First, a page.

Emperor’s mosaic displayed in Italy after stint as NYC table


NEMI, Italy — A looted mosaic that once decorated a ship of the Roman Emperor Caligula and ended up as a coffee table in New York City finally returned home Thursday, as details emerged about the lucky break in the investigation that got it there.

Officials unveiled the mosaic at the Museum of Roman Ships, which was built in the 1930s specifically to house the treasures of two huge ceremonial ships Caligula commissioned in around AD 40. The ships eventually sank and were excavated from the depths of Lake Nemi, in the Alban hills south of Rome, starting in the late 1890s.

The mosaic, a 1.5 square-meter geometric print in rich green, reddish-purple and white stone, was part of an inlaid floor on one of the ships, which were designed and decorated essentially as floating palazzi in a testament to Caligula’s greatness.

It’s unclear when the mosaic passed into private hands or under what circumstances. But eventually it was purchased by a New York antiquities dealer and her Italian journalist husband, who shipped it back to New York and made a coffee table out of it for their Park Avenue apartment.

And there it sat, relatively undisturbed, until Oct. 23, 2013. That night, at the Bulgari jewelry store on Manhattan’s 5th Avenue, rare stones expert Dario Del Bufalo was giving a lecture and book signing for his new book “Porphyry,” on the rare decorated reddish-purple stone preferred by the Roman emperors, that was attended by New York’s cultural elite.

As he was signing books, Del Bufalo said he overheard two women who were leafing through his book exclaim “This is Helen’s mosaic! This is Helen’s mosaic!‘” after seeing a photograph of the work.

“I didn’t understand,” Del Bufalo said Thursday as the mosaic was put on display at the Nemi museum. “There were a lot of art experts and I asked ‘Who is Helen?’ And they told me she is a woman who has a house on Park Avenue and this same mosaic.”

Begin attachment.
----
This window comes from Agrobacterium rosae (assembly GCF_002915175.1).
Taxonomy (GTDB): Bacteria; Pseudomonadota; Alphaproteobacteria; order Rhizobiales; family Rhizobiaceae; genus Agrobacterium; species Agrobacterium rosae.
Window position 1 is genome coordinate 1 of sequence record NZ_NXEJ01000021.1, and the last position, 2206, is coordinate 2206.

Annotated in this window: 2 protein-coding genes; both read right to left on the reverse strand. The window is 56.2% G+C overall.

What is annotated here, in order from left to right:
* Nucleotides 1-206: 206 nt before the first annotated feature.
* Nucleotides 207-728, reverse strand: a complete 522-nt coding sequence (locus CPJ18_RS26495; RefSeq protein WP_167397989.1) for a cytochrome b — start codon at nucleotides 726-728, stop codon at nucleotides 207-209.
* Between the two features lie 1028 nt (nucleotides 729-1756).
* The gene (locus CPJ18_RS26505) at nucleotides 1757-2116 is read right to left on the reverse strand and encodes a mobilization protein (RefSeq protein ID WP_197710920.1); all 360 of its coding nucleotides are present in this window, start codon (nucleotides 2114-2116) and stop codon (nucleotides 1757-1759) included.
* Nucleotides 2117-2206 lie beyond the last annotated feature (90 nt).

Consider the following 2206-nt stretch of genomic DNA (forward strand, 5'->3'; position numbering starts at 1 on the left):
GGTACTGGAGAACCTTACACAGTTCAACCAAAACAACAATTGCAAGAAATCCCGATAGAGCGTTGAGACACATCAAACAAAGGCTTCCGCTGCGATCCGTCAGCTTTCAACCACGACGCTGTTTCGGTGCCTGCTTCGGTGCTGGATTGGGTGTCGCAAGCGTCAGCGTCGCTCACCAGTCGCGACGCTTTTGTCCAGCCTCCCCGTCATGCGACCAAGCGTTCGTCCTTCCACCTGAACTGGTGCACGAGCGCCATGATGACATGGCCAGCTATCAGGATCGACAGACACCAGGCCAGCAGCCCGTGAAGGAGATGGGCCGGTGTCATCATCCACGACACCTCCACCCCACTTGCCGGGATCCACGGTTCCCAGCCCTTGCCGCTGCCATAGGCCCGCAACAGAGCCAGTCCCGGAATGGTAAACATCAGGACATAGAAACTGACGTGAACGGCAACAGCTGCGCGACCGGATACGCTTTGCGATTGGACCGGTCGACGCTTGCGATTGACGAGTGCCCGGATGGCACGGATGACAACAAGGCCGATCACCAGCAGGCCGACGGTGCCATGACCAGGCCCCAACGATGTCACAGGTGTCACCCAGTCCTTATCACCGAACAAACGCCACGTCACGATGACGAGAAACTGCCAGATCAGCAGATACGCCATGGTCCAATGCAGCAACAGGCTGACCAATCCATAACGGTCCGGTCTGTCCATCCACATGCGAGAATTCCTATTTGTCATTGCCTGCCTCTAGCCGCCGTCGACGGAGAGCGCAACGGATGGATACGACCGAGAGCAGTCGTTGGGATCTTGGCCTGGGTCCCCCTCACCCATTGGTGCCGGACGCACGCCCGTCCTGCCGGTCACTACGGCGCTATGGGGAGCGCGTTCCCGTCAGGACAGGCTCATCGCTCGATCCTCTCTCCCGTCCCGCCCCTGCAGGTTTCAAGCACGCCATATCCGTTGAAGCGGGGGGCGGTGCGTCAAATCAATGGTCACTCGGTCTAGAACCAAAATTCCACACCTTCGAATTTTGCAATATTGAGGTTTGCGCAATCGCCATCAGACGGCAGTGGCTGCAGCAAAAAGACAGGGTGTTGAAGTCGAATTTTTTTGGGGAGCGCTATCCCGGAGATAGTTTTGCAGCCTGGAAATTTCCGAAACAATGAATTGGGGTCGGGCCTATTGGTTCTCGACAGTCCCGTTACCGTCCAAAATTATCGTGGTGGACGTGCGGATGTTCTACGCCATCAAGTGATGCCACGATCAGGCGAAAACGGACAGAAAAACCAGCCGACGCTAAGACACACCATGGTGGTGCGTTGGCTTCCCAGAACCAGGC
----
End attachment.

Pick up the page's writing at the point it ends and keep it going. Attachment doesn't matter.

Helen was Helen Fioratti, the antiquities dealer, and soon she would be caught up in the investigation by the New York District Attorney’s office, the Italian culture ministry and carabinieri art squad, all of which were hunting down antiquities that had been looted from Italy and ended up in private collections and top U.S. museums.

The District Attorney’s office in October 2017 announced it had seized the mosaic and turned it back over to Italian consular authorities, who repatriated it to Italy. It has been on temporary exhibition since then in Italy but on Thursday was returned to the Nemi museum, with the other artifacts from Caligula’s ships.

Fioratti told The Associated Press at the time that she had bought it in good faith while she was living in Italy and had been told it belonged to the aristocratic Barberini family. She was never prosecuted, and decided not to contest the seizure because she believed it would cost too much and take too long.

Winfield contributed from Rome.

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